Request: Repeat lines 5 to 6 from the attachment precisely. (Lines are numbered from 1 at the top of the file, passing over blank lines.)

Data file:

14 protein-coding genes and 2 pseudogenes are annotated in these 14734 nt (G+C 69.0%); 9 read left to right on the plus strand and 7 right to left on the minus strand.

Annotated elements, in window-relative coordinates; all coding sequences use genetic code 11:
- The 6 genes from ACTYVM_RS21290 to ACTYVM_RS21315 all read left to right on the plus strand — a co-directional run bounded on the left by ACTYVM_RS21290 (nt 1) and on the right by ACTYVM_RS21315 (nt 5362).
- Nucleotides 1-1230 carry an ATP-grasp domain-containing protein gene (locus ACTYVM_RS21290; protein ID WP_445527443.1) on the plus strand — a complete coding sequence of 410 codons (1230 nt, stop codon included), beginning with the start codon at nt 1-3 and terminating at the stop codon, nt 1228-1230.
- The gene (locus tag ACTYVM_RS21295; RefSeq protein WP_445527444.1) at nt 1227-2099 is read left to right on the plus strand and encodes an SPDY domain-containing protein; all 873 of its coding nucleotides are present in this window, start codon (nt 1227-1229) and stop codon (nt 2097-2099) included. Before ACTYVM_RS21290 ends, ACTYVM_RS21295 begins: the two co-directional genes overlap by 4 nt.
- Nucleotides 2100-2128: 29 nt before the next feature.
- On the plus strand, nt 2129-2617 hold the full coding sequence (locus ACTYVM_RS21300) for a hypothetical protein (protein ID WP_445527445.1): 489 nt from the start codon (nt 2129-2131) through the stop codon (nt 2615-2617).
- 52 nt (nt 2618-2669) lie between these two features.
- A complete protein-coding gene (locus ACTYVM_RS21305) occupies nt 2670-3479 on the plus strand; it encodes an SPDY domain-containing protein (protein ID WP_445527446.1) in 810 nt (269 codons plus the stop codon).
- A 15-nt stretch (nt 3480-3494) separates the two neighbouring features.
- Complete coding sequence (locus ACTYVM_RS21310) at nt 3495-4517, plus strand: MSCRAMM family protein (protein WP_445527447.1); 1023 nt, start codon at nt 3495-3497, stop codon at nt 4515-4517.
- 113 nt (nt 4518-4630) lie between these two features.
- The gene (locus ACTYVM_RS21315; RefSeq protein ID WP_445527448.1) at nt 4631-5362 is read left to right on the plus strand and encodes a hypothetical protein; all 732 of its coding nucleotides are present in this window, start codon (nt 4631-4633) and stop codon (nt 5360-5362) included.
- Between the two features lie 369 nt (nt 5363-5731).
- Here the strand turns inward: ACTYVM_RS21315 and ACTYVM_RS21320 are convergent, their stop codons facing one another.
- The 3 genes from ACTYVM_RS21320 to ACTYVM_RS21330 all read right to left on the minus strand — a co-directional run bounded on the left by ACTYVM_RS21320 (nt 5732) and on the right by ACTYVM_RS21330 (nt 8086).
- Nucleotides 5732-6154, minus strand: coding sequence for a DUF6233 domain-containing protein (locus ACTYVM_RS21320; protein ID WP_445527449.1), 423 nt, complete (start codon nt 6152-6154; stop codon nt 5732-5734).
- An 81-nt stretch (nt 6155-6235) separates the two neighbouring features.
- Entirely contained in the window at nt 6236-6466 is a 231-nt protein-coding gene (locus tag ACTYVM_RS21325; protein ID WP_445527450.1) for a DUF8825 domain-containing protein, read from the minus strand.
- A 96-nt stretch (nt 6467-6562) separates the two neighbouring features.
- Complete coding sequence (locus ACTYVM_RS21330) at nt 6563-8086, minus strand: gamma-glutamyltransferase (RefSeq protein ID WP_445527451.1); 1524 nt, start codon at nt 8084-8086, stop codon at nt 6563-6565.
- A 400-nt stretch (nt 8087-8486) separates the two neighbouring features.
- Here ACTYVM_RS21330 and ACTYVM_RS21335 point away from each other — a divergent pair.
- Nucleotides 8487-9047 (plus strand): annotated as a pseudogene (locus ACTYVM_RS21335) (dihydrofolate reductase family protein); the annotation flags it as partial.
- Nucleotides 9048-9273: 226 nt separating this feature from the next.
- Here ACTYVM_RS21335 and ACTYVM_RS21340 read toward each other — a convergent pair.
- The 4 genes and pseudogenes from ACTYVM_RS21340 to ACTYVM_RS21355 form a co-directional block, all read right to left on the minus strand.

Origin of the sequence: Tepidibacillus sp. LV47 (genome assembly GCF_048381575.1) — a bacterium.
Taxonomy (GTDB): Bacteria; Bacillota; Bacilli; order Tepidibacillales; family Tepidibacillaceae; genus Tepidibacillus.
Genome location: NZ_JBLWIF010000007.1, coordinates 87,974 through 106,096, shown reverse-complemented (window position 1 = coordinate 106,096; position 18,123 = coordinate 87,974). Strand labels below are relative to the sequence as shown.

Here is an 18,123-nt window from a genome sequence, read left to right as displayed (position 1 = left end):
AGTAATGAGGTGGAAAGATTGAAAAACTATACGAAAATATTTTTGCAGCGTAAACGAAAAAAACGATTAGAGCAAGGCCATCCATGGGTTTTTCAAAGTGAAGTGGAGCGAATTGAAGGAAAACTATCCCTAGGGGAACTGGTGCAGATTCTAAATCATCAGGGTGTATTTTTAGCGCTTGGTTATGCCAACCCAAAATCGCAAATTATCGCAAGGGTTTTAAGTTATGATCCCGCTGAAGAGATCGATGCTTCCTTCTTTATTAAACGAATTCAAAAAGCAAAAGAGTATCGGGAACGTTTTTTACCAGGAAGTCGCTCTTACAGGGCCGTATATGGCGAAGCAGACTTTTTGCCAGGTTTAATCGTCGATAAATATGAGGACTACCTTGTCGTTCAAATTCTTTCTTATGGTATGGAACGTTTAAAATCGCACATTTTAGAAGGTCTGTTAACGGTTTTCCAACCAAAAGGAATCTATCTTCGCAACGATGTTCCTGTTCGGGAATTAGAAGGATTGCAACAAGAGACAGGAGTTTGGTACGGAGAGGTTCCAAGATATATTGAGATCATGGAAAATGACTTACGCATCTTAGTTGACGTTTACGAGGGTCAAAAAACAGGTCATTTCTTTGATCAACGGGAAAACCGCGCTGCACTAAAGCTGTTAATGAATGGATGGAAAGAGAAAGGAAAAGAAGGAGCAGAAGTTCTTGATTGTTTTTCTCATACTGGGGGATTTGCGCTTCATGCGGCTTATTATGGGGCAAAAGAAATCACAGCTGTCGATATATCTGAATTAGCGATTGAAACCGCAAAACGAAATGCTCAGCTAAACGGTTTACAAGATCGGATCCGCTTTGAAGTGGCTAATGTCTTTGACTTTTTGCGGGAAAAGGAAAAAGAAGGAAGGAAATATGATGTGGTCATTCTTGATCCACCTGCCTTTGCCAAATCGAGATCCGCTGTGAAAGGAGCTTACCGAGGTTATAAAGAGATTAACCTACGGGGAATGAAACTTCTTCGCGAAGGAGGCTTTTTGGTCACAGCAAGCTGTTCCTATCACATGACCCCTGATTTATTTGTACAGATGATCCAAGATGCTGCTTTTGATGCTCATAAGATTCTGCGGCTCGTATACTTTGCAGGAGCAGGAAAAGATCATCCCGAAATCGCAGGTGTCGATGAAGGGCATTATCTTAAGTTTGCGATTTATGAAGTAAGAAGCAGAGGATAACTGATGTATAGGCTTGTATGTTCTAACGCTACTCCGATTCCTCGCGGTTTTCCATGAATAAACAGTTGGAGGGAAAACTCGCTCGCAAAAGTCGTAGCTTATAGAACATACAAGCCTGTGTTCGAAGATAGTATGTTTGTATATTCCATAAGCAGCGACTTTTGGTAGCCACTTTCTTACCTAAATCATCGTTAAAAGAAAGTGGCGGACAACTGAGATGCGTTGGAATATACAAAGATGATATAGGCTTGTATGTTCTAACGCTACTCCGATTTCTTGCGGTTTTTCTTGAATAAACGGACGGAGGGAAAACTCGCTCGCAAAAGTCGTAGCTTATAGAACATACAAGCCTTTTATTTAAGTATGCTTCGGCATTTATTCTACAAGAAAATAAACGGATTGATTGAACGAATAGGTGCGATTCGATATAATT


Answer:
- The gene (locus tag ACTYVM_RS21295; RefSeq protein WP_445527444.1) at nt 1227-2099 is read left to right on the plus strand and encodes an SPDY domain-containing protein; all 873 of its coding nucleotides are present in this window, start codon (nt 1227-1229) and stop codon (nt 2097-2099) included. Before ACTYVM_RS21290 ends, ACTYVM_RS21295 begins: the two co-directional genes overlap by 4 nt.
- Nucleotides 2100-2128: 29 nt before the next feature.